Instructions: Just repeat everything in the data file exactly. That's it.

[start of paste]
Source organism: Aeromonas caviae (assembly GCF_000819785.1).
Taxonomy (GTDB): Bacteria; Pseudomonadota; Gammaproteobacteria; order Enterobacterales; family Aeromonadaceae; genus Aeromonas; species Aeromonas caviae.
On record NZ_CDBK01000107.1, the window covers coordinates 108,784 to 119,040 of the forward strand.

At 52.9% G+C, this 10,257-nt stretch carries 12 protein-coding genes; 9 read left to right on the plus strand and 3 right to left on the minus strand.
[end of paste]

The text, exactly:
Source organism: Aeromonas caviae (assembly GCF_000819785.1).
Taxonomy (GTDB): Bacteria; Pseudomonadota; Gammaproteobacteria; order Enterobacterales; family Aeromonadaceae; genus Aeromonas; species Aeromonas caviae.
On record NZ_CDBK01000107.1, the window covers coordinates 108,784 to 119,040 of the forward strand.

At 52.9% G+C, this 10,257-nt stretch carries 12 protein-coding genes; 9 read left to right on the plus strand and 3 right to left on the minus strand.